Wednesday, March 6, 2019


We’ve got a mix today of Wikipedia entries for our Wiki Tiki Wednesday offering.  First up, an excerpt from the article about a very dark Scandi-noir that finally reached the American shores last year:

From Wikipedia:
‘100 Code’ (also known as ‘The Hundred Code’) is an internationally co-produced Swedish crime drama series, created by Ken Bruen and developed by Bobby Moresco, that first aired on German premium channel Sky Krimi on May 14, 2015.  The series, which stars German-born British actor Dominic Monaghan and the late Swedish actor Michael Nyqvist, is based upon Bruen's novel “Merrick”, and follows Tommy Conley (Monaghan), an NYPD detective who travels to Stockholm to advise and investigate a particularly gruesome series of murders.

Young, blonde, blue-eyed women are found murdered at regular intervals near water bodies and flower fields. Conley has to work with the Swedish investigator Mikael Eklund. The two hate each other, both fight with their own demons. After initial problems, the [detectives] investigate a series of murders, which, as initially thought, is not limited to New York and Stockholm, but has much larger dimensions.

One aspect of the murder ritual intrigued me:

From the IMDb:
New York, USA. Stockholm, Sweden. Over the past twelve months young, blonde, blue-eyed women have been found dead in a meadow where Asphodel flowers grow.   
Asphodel.  I knew I heard that word before as part of all the Tolkien lore that was now burned deep into my mind.  While they were in Ithilien, Frodo Baggins and Sam Gamgee found a field full of asphodel.  But also it was used as a first name - Asphodel was the daughter of Gorbadoc Brandybuck and Mirabella Took. She married Rufus Burrows, and their child, Milo Burrows, was born in S.R. 1347. They all attended Bilbo's Party in S.R. 1401. 

(I always thought it was a name Sam and Rosie might have one day given to a child of theirs.  Having assumed a new surname – that of Gardner - they had thirteen children, mostly girls, and most of them had flowery names like Daisy, Primrose, and Elanor.  An Asphodel Gardner would have made for a lovely addition to the family.)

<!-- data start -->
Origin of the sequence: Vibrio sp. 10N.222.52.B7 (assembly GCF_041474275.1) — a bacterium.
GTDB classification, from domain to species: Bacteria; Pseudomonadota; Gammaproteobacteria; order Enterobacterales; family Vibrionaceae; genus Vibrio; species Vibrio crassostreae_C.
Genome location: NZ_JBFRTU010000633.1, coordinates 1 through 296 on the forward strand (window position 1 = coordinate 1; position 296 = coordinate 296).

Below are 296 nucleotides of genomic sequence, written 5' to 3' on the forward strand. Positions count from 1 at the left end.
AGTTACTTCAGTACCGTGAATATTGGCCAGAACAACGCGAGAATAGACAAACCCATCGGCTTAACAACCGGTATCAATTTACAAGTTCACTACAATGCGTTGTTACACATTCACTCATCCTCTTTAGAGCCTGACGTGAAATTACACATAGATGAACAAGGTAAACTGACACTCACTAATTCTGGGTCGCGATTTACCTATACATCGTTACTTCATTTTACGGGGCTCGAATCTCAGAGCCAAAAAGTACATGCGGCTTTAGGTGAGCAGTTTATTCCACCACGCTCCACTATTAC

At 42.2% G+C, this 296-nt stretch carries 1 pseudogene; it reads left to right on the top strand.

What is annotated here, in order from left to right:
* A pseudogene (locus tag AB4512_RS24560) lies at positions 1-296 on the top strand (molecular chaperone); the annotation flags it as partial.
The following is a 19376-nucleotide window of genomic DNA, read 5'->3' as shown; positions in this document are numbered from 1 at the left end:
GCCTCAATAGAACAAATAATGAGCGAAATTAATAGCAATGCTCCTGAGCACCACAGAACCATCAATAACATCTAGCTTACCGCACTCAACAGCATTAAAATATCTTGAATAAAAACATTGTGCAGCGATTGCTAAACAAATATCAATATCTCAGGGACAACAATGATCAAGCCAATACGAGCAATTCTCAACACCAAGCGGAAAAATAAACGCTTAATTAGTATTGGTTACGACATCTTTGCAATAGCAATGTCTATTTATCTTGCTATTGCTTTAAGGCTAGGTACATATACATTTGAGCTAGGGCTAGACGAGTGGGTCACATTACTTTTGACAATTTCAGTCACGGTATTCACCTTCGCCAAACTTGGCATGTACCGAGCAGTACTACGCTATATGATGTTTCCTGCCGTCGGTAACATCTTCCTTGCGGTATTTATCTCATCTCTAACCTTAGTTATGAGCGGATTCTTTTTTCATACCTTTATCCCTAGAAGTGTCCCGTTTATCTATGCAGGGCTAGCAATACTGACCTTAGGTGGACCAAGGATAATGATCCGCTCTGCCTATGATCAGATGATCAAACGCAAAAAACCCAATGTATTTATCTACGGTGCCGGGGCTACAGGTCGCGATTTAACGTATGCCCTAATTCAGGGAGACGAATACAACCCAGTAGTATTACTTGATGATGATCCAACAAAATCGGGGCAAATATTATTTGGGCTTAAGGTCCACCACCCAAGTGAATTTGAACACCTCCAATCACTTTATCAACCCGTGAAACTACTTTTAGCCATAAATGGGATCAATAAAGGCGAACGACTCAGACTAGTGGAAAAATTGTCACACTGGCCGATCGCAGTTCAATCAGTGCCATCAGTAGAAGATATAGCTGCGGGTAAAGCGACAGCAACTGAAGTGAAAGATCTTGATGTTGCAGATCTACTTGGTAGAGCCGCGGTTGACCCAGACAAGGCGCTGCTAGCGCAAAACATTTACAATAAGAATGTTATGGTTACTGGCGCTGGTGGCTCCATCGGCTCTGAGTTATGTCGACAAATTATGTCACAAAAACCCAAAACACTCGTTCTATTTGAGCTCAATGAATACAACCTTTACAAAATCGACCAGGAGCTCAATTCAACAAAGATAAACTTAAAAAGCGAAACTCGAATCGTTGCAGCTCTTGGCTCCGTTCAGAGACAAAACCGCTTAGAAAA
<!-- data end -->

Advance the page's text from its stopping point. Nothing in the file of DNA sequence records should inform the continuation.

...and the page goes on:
Interesting that the other Tolkien connection is of course the star of '100 Code', Dominic Monaghan, who played Meriadoc "Merry" Brandybuck in the "Lord Of The Rings" trilogy of films.

But even with their mention throughout ‘100 Code’, I didn’t learn more than some sort of tenuous affiliation with death. So it was off to Wikipedia!

From Wikipedia:
Asphodels are popular garden plants, which grow in well-drained soils with abundant natural light. Now placed in the family Asphodelaceae, the genus was formerly included in the lily family (Liliaceae).

The plants are hardy herbaceous perennials with narrow tufted radical leaves and an elongated stem bearing a handsome spike of white or yellow flowers. Asphodelus albus and A. fistulosus have white flowers and grow from 1½ to 2 ft. high; A. ramosus is a larger plant, the large white flowers of which have a reddish-brown line in the middle of each segment.

The leaves are used to wrap burrata, an Italian cheese. The leaves and the cheese last about the same time, three or four days, and thus fresh leaves are a sign of a fresh cheese, while dried out leaves indicate that the cheese is past its prime.

In Greek legend the asphodel is one of the most famous of the plants connected with the dead and the underworld. Homer describes it as covering the great meadow (ἀσφόδελος λειμών), the haunt of the dead. It was planted on graves, and is often connected with Persephone, who appears crowned with a garland of asphodels. Its general connection with death is due no doubt to the greyish colour of its leaves and its yellowish flowers, which suggest the gloom of the underworld and the pallor of death. The roots were eaten by the poorer Greeks; hence such food was thought good enough for the shades. The asphodel was also supposed to be a remedy for poisonous snake-bites and a specific against sorcery; it was fatal to mice, but preserved pigs from disease. The Libyan nomads made their huts of asphodel stalks.


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